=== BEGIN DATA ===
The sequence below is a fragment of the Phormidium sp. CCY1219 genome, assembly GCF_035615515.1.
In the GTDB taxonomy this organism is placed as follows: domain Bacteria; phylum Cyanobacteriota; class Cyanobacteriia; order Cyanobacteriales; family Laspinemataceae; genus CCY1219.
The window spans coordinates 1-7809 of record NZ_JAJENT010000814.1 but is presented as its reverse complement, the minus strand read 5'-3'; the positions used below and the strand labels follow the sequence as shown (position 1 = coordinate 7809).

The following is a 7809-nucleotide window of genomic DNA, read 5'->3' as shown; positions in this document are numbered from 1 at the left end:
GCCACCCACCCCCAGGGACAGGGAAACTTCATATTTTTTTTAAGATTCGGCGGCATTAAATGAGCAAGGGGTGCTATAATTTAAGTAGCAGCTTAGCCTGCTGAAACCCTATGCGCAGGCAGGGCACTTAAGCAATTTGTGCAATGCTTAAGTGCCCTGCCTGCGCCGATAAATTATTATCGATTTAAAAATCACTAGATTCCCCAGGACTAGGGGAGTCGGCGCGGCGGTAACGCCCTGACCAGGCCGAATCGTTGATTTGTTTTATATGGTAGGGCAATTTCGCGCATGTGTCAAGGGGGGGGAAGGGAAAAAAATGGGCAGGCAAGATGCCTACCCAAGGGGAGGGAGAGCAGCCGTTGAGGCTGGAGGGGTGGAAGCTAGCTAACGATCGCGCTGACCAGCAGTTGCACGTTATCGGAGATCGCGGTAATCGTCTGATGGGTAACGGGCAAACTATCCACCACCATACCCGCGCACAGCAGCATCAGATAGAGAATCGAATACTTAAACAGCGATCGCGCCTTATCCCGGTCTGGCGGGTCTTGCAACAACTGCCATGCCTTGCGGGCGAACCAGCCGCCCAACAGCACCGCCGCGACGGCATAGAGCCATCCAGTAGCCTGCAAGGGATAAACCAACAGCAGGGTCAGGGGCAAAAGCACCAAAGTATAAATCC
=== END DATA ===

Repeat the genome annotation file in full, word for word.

The sequence below is a fragment of the Phormidium sp. CCY1219 genome, assembly GCF_035615515.1.
In the GTDB taxonomy this organism is placed as follows: domain Bacteria; phylum Cyanobacteriota; class Cyanobacteriia; order Cyanobacteriales; family Laspinemataceae; genus CCY1219.
The window spans coordinates 1-7809 of record NZ_JAJENT010000814.1 but is presented as its reverse complement, the minus strand read 5'-3'; the positions used below and the strand labels follow the sequence as shown (position 1 = coordinate 7809).

The following is a 7809-nucleotide window of genomic DNA, read 5'->3' as shown; positions in this document are numbered from 1 at the left end:
GCCACCCACCCCCAGGGACAGGGAAACTTCATATTTTTTTTAAGATTCGGCGGCATTAAATGAGCAAGGGGTGCTATAATTTAAGTAGCAGCTTAGCCTGCTGAAACCCTATGCGCAGGCAGGGCACTTAAGCAATTTGTGCAATGCTTAAGTGCCCTGCCTGCGCCGATAAATTATTATCGATTTAAAAATCACTAGATTCCCCAGGACTAGGGGAGTCGGCGCGGCGGTAACGCCCTGACCAGGCCGAATCGTTGATTTGTTTTATATGGTAGGGCAATTTCGCGCATGTGTCAAGGGGGGGGAAGGGAAAAAAATGGGCAGGCAAGATGCCTACCCAAGGGGAGGGAGAGCAGCCGTTGAGGCTGGAGGGGTGGAAGCTAGCTAACGATCGCGCTGACCAGCAGTTGCACGTTATCGGAGATCGCGGTAATCGTCTGATGGGTAACGGGCAAACTATCCACCACCATACCCGCGCACAGCAGCATCAGATAGAGAATCGAATACTTAAACAGCGATCGCGCCTTATCCCGGTCTGGCGGGTCTTGCAACAACTGCCATGCCTTGCGGGCGAACCAGCCGCCCAACAGCACCGCCGCGACGGCATAGAGCCATCCAGTAGCCTGCAAGGGATAAACCAACAGCAGGGTCAGGGGCAAAAGCACCAAAGTATAAATCC